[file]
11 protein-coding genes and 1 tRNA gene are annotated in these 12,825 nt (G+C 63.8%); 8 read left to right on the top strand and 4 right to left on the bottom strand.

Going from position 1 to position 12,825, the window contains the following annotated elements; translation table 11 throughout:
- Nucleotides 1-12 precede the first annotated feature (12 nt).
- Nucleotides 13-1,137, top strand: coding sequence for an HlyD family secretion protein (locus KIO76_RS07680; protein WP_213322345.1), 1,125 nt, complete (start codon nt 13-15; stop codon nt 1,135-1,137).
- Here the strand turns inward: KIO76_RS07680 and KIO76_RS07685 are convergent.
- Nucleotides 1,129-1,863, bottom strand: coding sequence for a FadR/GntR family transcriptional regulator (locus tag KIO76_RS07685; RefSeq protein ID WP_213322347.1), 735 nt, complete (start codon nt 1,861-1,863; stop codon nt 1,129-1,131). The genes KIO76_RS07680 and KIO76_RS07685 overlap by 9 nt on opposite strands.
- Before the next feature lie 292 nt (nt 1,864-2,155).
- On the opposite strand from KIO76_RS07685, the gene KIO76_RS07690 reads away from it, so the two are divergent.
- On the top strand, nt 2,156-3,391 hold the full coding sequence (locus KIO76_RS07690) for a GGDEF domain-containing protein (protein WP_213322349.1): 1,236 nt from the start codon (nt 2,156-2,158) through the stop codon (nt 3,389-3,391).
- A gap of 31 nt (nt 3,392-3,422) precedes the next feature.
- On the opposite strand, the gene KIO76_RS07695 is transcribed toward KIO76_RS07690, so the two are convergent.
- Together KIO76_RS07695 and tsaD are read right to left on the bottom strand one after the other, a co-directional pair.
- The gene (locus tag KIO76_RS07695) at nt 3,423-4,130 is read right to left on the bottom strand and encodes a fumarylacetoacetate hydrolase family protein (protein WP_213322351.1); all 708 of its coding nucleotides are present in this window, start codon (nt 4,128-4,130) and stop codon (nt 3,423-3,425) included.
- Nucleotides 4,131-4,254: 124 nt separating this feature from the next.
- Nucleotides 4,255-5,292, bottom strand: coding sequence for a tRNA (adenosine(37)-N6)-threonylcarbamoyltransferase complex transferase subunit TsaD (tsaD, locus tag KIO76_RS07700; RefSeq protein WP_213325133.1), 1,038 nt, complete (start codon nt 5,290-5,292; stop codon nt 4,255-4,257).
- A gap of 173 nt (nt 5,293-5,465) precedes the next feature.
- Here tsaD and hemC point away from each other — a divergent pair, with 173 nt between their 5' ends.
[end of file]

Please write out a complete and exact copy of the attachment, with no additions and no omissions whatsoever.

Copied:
11 protein-coding genes and 1 tRNA gene are annotated in these 12,825 nt (G+C 63.8%); 8 read left to right on the top strand and 4 right to left on the bottom strand.

Going from position 1 to position 12,825, the window contains the following annotated elements; translation table 11 throughout:
- Nucleotides 1-12 precede the first annotated feature (12 nt).
- Nucleotides 13-1,137, top strand: coding sequence for an HlyD family secretion protein (locus KIO76_RS07680; protein WP_213322345.1), 1,125 nt, complete (start codon nt 13-15; stop codon nt 1,135-1,137).
- Here the strand turns inward: KIO76_RS07680 and KIO76_RS07685 are convergent.
- Nucleotides 1,129-1,863, bottom strand: coding sequence for a FadR/GntR family transcriptional regulator (locus tag KIO76_RS07685; RefSeq protein ID WP_213322347.1), 735 nt, complete (start codon nt 1,861-1,863; stop codon nt 1,129-1,131). The genes KIO76_RS07680 and KIO76_RS07685 overlap by 9 nt on opposite strands.
- Before the next feature lie 292 nt (nt 1,864-2,155).
- On the opposite strand from KIO76_RS07685, the gene KIO76_RS07690 reads away from it, so the two are divergent.
- On the top strand, nt 2,156-3,391 hold the full coding sequence (locus KIO76_RS07690) for a GGDEF domain-containing protein (protein WP_213322349.1): 1,236 nt from the start codon (nt 2,156-2,158) through the stop codon (nt 3,389-3,391).
- A gap of 31 nt (nt 3,392-3,422) precedes the next feature.
- On the opposite strand, the gene KIO76_RS07695 is transcribed toward KIO76_RS07690, so the two are convergent.
- Together KIO76_RS07695 and tsaD are read right to left on the bottom strand one after the other, a co-directional pair.
- The gene (locus tag KIO76_RS07695) at nt 3,423-4,130 is read right to left on the bottom strand and encodes a fumarylacetoacetate hydrolase family protein (protein WP_213322351.1); all 708 of its coding nucleotides are present in this window, start codon (nt 4,128-4,130) and stop codon (nt 3,423-3,425) included.
- Nucleotides 4,131-4,254: 124 nt separating this feature from the next.
- Nucleotides 4,255-5,292, bottom strand: coding sequence for a tRNA (adenosine(37)-N6)-threonylcarbamoyltransferase complex transferase subunit TsaD (tsaD, locus tag KIO76_RS07700; RefSeq protein WP_213325133.1), 1,038 nt, complete (start codon nt 5,290-5,292; stop codon nt 4,255-4,257).
- A gap of 173 nt (nt 5,293-5,465) precedes the next feature.
- Here tsaD and hemC point away from each other — a divergent pair, with 173 nt between their 5' ends.